I carry a SnapOn brand multiplier for 22.5" tire changes when needed (& we have needed to change a tire on occasion). I got it used off eBay, ~$150 iirc. Works great, I replace the 475 ft-lb lug nuts using a quality torque wrench on the multiplier. I'm not a large guy, but can manage the chore w/the 3.33X multiplier. I recommend carrying a multiplier & torque wrench; you'll find that some tire service outfits show up unable to deal w/500ft-lbs, and want to put lug nuts back on using an air gun w/zero calibration (i.e. they want to guess on the lug nut torque).

You can accomplish the same thing w/a long, heavy duty, "cheater" bar as long as you have a pivot support that will adjust for lug nut height. Here is a thread entitled "How to replace hubs, calipers, rotors, bearings, & seals" that details the "special tools" a decent DIY'er can make to accomplish the job (and more).
Wow that's some inovative stuff on that link. I usually don't buy Princess Auto tools but $99.00 wasn't a great investment. The tool is a 56 to 1 reduction. I fugured good to "break loose" the nuts. The unique design of anchoring off the nut beside is a little user freindly.
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Old 04-08-2013, 06:44 PM   #7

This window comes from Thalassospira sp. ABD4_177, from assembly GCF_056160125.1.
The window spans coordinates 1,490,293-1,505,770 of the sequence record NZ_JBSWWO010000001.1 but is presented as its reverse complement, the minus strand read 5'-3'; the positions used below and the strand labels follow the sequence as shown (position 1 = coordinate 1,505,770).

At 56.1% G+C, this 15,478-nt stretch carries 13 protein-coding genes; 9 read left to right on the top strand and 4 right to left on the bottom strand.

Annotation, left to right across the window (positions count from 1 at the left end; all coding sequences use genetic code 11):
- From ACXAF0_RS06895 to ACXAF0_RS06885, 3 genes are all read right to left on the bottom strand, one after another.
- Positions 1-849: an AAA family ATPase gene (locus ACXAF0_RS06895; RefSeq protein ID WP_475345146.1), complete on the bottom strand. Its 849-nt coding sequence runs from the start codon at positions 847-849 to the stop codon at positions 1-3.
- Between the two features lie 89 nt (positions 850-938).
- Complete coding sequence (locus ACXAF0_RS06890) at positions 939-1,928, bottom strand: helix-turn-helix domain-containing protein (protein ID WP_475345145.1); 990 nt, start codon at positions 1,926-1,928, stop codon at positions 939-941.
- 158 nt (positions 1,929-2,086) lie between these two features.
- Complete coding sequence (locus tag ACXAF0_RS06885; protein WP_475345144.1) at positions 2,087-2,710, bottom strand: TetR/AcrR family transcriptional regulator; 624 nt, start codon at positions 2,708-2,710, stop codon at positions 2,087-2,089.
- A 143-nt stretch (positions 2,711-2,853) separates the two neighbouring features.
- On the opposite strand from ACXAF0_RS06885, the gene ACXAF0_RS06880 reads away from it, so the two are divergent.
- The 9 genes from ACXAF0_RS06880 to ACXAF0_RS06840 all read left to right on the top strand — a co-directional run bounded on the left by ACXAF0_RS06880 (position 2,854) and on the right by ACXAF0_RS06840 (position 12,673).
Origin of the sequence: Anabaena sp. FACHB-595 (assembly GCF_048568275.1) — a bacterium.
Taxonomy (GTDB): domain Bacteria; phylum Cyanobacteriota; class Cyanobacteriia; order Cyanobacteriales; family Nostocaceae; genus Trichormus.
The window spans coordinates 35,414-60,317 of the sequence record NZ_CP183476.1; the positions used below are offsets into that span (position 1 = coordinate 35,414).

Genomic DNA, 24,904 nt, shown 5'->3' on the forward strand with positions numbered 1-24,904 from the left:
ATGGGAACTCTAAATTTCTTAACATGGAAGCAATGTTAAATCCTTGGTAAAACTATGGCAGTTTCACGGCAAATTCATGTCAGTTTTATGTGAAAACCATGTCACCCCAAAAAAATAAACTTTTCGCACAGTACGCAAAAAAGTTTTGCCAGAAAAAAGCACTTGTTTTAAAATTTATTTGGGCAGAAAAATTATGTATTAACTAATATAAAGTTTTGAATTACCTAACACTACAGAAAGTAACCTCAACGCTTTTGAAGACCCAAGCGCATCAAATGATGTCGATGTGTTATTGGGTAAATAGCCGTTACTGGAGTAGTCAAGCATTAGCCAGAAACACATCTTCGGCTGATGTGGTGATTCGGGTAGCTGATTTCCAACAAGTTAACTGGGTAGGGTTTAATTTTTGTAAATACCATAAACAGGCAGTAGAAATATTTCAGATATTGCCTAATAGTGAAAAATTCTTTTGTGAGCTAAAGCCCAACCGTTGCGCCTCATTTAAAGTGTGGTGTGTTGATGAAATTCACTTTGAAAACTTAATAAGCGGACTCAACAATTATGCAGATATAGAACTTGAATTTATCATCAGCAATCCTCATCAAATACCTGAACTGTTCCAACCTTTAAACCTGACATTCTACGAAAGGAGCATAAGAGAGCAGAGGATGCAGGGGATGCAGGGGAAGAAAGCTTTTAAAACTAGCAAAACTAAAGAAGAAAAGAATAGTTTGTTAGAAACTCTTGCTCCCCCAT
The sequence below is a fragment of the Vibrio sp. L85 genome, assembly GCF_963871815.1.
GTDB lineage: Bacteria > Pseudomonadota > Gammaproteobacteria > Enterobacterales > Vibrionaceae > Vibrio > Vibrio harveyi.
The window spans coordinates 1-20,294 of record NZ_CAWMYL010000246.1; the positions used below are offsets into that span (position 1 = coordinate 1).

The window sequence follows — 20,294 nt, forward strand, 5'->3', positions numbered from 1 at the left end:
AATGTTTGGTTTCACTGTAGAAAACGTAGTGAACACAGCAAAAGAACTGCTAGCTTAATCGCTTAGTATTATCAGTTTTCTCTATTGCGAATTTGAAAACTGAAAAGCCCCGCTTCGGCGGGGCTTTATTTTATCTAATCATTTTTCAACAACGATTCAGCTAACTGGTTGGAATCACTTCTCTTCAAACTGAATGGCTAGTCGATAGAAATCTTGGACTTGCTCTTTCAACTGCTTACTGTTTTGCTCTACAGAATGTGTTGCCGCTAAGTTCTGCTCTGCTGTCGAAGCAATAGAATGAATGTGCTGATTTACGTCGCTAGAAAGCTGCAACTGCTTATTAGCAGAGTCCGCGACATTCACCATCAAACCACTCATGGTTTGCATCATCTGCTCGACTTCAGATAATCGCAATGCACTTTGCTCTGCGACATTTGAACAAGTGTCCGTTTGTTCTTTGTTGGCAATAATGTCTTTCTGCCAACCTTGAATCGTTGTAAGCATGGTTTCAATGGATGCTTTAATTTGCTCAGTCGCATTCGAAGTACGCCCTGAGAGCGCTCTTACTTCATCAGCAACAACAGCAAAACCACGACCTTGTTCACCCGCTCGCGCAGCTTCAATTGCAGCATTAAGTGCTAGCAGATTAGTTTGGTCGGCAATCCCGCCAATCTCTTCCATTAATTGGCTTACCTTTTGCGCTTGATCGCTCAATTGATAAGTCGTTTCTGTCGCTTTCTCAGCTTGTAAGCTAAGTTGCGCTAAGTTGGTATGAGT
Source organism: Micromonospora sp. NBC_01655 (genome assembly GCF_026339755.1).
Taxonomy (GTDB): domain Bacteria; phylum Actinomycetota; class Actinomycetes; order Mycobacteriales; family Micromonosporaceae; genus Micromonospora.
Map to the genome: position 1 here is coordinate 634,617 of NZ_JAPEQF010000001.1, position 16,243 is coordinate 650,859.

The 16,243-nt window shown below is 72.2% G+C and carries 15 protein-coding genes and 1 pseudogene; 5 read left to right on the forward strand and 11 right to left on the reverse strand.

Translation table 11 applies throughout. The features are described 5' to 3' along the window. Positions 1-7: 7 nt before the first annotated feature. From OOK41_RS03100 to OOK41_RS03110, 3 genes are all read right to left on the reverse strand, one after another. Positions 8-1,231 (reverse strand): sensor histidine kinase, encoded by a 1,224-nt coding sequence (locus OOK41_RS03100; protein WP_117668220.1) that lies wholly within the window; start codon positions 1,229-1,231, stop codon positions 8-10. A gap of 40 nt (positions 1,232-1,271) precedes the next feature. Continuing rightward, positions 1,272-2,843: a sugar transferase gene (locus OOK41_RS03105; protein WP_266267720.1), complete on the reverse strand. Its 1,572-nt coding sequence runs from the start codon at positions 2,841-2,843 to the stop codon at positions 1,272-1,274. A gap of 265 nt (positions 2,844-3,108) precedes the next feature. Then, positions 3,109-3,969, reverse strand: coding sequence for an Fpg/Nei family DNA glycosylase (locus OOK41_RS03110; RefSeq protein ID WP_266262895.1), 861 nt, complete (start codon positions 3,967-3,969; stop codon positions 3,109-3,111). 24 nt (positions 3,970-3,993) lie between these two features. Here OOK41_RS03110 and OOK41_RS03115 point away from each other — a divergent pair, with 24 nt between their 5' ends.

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Just bought one of these to carry in the coach. Good deal for $99.00 I think.
Lug Nut Torque Multiplier | Princess Auto

I bought a similar one off ebay awhile back for a few more dollars. Came with four sockets and a plastic carrying case. I used it once to give it a try. Sure did break the lug nut loose without effort.
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Old 04-08-2013, 06:50 PM   #8
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On the farm we just use a breaker bar and a 4 foot piece or pipe.

Of course that was in the old days. These days we have impact wrenches but, I understand you don't have impact wrenches on the go.
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Old 04-08-2013, 07:10 PM   #9
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On the farm we just use a breaker bar and a 4 foot piece or pipe.

Of course that was in the old days. These days we have impact wrenches but, I understand you don't have impact wrenches on the go.
I have a pipe named Jethro. Yep! It's from the farm.
Also still have PAT, a 6 lb ball peen. Stands for Permanent Adjusting Tool.
If you were under a car you could just hollar for the tools by name.
I don't require any upgrades. But, then, I don't change any tires. Nononono!
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Old 04-08-2013, 07:14 PM   #10
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These days we have impact wrenches but, I understand you don't have impact wrenches on the go.